Impacts of small scale surface variations on the energy balance of wet polygonal tundra on Samoylov Island in the Lena-River-Delta

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Langer, M. , Boike, J. , Piel, K. and Stoof, G. (2008): Impacts of small scale surface variations on the energy balance of wet polygonal tundra on Samoylov Island in the Lena-River-Delta , 9th International Conference on Permafrost, June 29 - July 3, 2008, University of Alaska, Fairbanks, USA .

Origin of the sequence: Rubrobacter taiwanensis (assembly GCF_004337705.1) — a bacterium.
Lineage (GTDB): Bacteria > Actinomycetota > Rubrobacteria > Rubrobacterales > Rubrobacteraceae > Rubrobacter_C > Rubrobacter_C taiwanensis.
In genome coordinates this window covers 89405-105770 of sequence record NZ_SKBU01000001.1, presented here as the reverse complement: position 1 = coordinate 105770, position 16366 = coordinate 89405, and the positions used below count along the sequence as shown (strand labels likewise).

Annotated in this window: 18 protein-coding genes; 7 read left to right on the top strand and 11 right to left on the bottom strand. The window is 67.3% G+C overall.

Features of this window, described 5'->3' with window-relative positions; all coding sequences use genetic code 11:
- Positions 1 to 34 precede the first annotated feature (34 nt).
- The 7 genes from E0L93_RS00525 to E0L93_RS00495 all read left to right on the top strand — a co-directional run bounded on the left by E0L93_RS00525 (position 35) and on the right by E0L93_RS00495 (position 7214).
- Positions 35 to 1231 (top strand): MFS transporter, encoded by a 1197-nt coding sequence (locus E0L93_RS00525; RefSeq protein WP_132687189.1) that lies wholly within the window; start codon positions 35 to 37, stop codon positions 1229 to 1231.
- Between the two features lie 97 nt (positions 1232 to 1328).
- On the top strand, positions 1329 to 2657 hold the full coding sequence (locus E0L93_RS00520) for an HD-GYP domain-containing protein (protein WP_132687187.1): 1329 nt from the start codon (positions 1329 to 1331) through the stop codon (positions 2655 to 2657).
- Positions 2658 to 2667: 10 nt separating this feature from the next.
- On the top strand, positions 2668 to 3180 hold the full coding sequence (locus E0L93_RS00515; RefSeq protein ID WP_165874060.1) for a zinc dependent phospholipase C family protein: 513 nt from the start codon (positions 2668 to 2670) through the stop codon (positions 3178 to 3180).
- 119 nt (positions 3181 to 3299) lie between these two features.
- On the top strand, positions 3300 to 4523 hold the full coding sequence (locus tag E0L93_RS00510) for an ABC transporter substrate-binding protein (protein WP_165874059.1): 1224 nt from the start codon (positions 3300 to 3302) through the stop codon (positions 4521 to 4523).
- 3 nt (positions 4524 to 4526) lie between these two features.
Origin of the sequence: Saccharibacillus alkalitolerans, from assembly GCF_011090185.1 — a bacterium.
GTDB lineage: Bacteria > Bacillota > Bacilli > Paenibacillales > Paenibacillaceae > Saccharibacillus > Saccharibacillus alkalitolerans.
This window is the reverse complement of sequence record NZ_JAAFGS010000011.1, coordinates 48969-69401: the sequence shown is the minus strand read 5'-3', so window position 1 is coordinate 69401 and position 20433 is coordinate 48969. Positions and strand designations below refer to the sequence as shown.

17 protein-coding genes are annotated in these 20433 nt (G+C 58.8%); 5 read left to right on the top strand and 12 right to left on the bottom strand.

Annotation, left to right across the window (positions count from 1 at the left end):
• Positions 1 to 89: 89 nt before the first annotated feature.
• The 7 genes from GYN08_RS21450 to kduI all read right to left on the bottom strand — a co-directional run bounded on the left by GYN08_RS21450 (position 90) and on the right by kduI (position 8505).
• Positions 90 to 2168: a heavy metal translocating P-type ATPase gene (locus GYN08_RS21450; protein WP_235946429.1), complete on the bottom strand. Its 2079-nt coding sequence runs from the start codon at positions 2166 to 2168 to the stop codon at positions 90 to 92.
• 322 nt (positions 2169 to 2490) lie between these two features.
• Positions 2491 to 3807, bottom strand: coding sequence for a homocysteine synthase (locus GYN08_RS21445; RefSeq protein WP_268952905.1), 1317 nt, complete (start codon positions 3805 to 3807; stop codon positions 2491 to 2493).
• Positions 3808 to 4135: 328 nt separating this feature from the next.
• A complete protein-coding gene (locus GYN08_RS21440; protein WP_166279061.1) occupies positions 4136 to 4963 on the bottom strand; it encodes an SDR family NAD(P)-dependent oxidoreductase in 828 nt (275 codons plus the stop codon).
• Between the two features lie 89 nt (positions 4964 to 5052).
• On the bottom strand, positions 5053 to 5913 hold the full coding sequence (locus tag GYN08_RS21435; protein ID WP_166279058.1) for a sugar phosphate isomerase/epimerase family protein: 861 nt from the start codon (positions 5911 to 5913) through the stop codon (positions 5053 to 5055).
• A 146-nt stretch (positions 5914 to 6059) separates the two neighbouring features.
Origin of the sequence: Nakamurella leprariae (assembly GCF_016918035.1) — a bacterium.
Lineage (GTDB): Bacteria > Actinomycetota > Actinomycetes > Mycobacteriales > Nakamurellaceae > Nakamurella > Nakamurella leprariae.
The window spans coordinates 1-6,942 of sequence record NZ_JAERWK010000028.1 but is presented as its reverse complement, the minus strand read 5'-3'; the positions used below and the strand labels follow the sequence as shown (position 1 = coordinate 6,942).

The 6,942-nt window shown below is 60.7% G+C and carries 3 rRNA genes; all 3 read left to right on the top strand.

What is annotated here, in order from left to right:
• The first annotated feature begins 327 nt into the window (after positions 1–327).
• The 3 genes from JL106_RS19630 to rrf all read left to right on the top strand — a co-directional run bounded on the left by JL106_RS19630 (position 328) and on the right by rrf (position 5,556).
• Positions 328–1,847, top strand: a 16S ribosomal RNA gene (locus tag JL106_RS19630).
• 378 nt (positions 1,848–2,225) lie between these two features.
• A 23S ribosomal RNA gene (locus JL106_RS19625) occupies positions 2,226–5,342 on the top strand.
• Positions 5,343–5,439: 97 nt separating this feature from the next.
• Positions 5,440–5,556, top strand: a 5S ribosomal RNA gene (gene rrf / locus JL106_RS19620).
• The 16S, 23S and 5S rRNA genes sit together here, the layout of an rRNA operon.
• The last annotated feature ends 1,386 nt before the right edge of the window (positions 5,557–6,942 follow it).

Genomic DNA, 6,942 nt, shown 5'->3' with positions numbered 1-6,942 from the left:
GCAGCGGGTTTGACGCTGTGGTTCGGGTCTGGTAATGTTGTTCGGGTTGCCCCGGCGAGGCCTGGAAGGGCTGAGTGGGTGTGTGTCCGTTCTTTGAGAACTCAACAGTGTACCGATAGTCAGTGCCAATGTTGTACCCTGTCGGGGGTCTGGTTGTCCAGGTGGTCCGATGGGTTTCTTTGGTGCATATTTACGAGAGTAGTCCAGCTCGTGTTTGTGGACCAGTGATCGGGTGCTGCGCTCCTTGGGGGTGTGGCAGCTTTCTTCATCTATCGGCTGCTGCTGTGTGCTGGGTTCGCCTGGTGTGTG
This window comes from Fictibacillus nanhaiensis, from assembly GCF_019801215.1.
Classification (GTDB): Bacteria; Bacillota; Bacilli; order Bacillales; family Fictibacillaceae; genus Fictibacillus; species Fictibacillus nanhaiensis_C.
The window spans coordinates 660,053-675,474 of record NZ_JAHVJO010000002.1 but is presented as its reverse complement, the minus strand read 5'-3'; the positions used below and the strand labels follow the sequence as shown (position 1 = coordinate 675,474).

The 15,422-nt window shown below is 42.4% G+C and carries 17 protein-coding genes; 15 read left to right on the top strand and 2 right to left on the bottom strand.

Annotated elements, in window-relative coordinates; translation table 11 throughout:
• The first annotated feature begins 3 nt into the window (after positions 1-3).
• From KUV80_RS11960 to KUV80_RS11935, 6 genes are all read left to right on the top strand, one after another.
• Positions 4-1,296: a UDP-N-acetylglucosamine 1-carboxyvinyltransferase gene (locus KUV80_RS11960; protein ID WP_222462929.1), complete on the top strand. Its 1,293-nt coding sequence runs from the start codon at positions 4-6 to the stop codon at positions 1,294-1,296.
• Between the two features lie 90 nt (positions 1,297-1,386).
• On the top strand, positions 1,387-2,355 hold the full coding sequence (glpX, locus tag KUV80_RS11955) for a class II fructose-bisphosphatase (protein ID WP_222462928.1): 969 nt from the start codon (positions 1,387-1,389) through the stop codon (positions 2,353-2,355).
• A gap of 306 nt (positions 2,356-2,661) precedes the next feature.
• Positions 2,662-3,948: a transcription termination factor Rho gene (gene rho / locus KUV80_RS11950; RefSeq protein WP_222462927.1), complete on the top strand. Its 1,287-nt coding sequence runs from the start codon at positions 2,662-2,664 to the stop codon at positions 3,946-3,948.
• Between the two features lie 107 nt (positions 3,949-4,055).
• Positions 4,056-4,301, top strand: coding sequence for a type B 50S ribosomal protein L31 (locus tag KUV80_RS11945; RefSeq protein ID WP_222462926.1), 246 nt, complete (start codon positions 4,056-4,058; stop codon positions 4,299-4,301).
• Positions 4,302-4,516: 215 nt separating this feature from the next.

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Climate data are hardly available in remote areas like high arctic permafrost regions. Upscaling of climate processes becomes therefore an essential element in predicting the impacts of changing climate conditions.Methods for upscaling the major energy exchange processes between ground and atmosphere in permafrost regions are developed within the HGF-Project: Sensitivity of permafrost systems water and energy balance under changing climate: A multiscale perspective (SPARC). The project includes the important aspect of changing surface characteristics and their impact on permafrost energy balance. Field works for this purpose took place in July and August 2007 on the island Samoylov in the center of the Lena-River-Delta. The focus of this work rests upon energy balance variation within polygonal structures, which are the most dominant surface elements of this region. Surface properties of two typical polygons in different development stages are considered under the aspect of energy exchange processes between soil and atmosphere. This includes a more general analysis of the thermal properties of specific vegetation units in association with micro relief and moisture content. For evaluating inter polygonal energy balance variations, climate data have to be measured in a very high spatial resolution. Standard climate stations usually record temporal variations of energy balance on point scale. They are not able to provide information about spatial variations. This problem is sometimes bypassed by using multiple or mobile climate stations. However this generally results in very coarse data of spatial differences. Thus a climate station has been modified to a 10m long scanner system for getting a more detailed picture of the spatial energy balance variations between the chosen polygon types. This system allows the record of spatial variations in combination with high frequent measurements of a standard climate station.The scanner system measures short and long wave radiation balance, reflected photosynthetic active radiation, air temperature and humidity in 70 cm height. Variables like air temperature and humidity in 2 m height, as well as air pressure and wind speed that are not supposed to change significant along the running way are measured in a common manner. Soil temperature and moisture sensors where installed underneath the scanner track.The scanner technique gives a more detailed picture of the relation between energy fluxes and surface structures. The results will be used to close the gap between point based and spatial climate models. They also enhance the potentials of remote sensing data when surface information is related to energy fluxes.

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